How Long Do You Have To Take Plan B (And Why)?

Exact Answer: once (3 to 5 days after)

Plan B is a morning-after pill that helps reduce unwanted pregnancy by up to 80 percent. The pill can be taken up to 3 and even up to 5 days after having unprotected sex.

The basic composition of most morning-after pills is similar and almost the same when it comes to the chemicals involved. The many names available in the market are brand names for the same products which have almost the same efficacy.

How Long Do You Have To Take Plan B?

Plan B has to be taken once. This pill can be taken anywhere between the 1st day to the 3rd day after unprotected sex. The pill can still be taken up to the 5th day, but its efficacy is not ideal. The main concern with most pills is that there are rumored side effects. This pill is simply a form of the morning after pill which indicates that it is emergency contraception or birth control pill.

It is important to note that the morning-after pill or the plan B pill does not work as a primary birth control method, which means that it is not to be taken daily or periodically like many other birth preventive measures. This pill is a one-time pill, indicating that it can be used once in a while, to avoid side effects or other reactions.

These pills are normally composed of levonorgestrel, a chemical-based hormonal medication that is used widely to make other birth control pills, including the Plan B medication. Medications made with this chemical are usually sold over the counter and don’t require prescriptions.

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There is another chemical compound that is used in many birth control pills. It is ulipristal acetate. This compound makes many pills which require prescriptions and are not sold over the counter.

Type of ContraceptionTimes it has to be taken
Primary ContraceptionDaily/Periodically
Emergency Contraception( Plan B)Once(any time)

Why Do You Have To Take Plan B For That Long?

Plan B is a one-time-use tablet. It has to be taken once, or as indicated on the outer packaging. This tablet, being an emergency contraceptive, should not be used as a regular contraceptive method. In case you need a primary contraceptive, there are many chemical-based as well as hormonal-based options available. You should consult your medical practitioner, the nearest pharmacy, or a family planning center for better information as to which is the best option for you. It is advisable to read all the precautions mentioned on the cover to have a smooth experience.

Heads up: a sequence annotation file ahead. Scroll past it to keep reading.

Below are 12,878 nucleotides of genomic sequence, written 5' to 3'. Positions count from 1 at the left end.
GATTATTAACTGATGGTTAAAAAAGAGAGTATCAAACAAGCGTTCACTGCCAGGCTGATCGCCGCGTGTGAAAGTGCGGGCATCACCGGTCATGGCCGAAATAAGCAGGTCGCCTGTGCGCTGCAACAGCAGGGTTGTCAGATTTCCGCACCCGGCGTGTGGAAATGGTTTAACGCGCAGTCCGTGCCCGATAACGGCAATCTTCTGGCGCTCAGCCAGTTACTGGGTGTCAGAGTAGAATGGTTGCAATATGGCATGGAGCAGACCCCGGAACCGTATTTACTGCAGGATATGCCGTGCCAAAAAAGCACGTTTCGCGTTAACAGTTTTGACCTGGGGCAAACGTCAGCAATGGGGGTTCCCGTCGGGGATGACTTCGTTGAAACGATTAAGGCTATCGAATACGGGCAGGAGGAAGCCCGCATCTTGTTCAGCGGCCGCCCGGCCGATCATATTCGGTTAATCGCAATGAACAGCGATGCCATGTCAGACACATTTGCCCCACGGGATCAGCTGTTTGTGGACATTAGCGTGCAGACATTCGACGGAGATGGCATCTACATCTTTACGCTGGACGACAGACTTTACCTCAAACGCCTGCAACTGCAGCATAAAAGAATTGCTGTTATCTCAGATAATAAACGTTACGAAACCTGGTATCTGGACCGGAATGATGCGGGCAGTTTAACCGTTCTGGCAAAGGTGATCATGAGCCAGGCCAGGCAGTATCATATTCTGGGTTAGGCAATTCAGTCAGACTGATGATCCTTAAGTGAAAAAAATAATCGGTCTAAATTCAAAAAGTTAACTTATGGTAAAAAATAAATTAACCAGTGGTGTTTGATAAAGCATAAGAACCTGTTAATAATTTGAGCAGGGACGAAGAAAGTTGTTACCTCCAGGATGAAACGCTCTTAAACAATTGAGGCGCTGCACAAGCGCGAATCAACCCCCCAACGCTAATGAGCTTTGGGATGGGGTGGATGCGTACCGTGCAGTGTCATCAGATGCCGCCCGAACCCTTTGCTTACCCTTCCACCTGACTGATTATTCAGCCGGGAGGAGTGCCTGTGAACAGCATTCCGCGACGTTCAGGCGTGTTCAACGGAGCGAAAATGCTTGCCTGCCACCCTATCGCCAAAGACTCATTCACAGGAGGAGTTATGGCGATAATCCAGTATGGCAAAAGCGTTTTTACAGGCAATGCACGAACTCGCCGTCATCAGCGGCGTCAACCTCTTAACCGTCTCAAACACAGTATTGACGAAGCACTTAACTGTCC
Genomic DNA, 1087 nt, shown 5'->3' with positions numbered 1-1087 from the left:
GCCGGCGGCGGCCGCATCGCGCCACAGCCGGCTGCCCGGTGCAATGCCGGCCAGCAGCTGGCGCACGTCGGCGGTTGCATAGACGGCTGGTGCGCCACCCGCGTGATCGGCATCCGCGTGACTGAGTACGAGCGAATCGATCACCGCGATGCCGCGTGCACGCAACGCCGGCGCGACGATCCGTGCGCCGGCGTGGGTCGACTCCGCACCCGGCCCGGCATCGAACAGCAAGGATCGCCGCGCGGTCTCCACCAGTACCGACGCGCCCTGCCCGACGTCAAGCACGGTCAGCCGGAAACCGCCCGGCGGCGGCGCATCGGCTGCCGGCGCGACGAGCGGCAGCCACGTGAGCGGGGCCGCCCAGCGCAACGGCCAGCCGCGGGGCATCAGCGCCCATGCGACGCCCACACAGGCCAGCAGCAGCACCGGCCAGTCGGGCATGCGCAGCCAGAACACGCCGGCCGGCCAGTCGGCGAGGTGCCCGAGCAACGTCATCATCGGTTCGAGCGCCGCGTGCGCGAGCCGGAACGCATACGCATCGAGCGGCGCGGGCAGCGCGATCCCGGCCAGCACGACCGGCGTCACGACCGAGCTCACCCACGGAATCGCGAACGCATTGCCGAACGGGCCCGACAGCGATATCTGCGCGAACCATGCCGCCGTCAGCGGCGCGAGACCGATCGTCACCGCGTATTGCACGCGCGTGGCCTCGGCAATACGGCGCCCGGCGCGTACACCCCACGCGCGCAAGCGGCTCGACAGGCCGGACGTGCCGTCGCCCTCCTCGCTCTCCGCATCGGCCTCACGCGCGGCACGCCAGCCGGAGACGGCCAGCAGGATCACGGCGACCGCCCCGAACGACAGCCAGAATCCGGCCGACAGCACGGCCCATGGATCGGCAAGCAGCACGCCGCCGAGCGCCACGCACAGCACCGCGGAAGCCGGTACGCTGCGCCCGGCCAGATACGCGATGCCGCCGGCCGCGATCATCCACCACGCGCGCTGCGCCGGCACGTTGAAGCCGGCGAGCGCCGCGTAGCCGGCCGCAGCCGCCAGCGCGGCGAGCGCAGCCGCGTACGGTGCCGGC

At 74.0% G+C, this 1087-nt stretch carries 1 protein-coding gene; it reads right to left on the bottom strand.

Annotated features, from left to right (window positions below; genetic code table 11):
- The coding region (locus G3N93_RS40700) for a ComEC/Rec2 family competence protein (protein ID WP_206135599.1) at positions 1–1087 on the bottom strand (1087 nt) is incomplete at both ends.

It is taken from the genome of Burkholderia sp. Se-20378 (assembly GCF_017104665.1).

While looking at the working method of the Plan B pill that is mainly composed of levonorgestrel in addition to estrogen. This pill does not end a pregnancy. It only delays or prevents ovulation. This pill should not be confused with the abortion pill, which ends an already implanted pregnancy. This typically involves a situation wherein the egg has already been implanted on the uterine wall.

While looking at Plan B, it is to be noted that the earlier it is taken, the more effective it can be. If taken the morning after, it can have up to a 90 percent effective rate. Although, it can be taken even up to 3 days after, with a lower effective rate.

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Emergency contraceptive pills, like plan B or even others, can be taken anytime during the menstrual cycle.
There are a few factors that affect the working of the pill. This particularly includes the weight of the person. Many women facing obesity tend to see a reduced or no effect of the pill. It is best to consult a medical practitioner when in doubt.

There are a few side effects that one may face after taking the pill but are sure to disappear within a few days. These are minor symptoms such as dizziness, nausea, headache, cramps, fatigue, etc. If any symptoms last for too long or are unbearable, it is important to bring them to the attention of a medical practitioner.

Conclusion

Plan B is an emergency contraceptive pill that is a one-time pill. It is not a primary contraceptive method. Emergency contraception is a successful choice for avoiding pregnancy after unprotected sex, but it isn’t as compelling as other strategies of contraception and isn’t prescribed for schedule utilization. Also, the morning-after pill can fail indeed with correct use, and it offers no assurance against sexually transmitted diseases.

References

  1. https://journals.lww.com/clinicalobgyn/fulltext/2007/12000/Emergency_Contraception__A_Clinical_Review.10.aspx
  2. https://www.sciencedirect.com/science/article/pii/S0010782409003837
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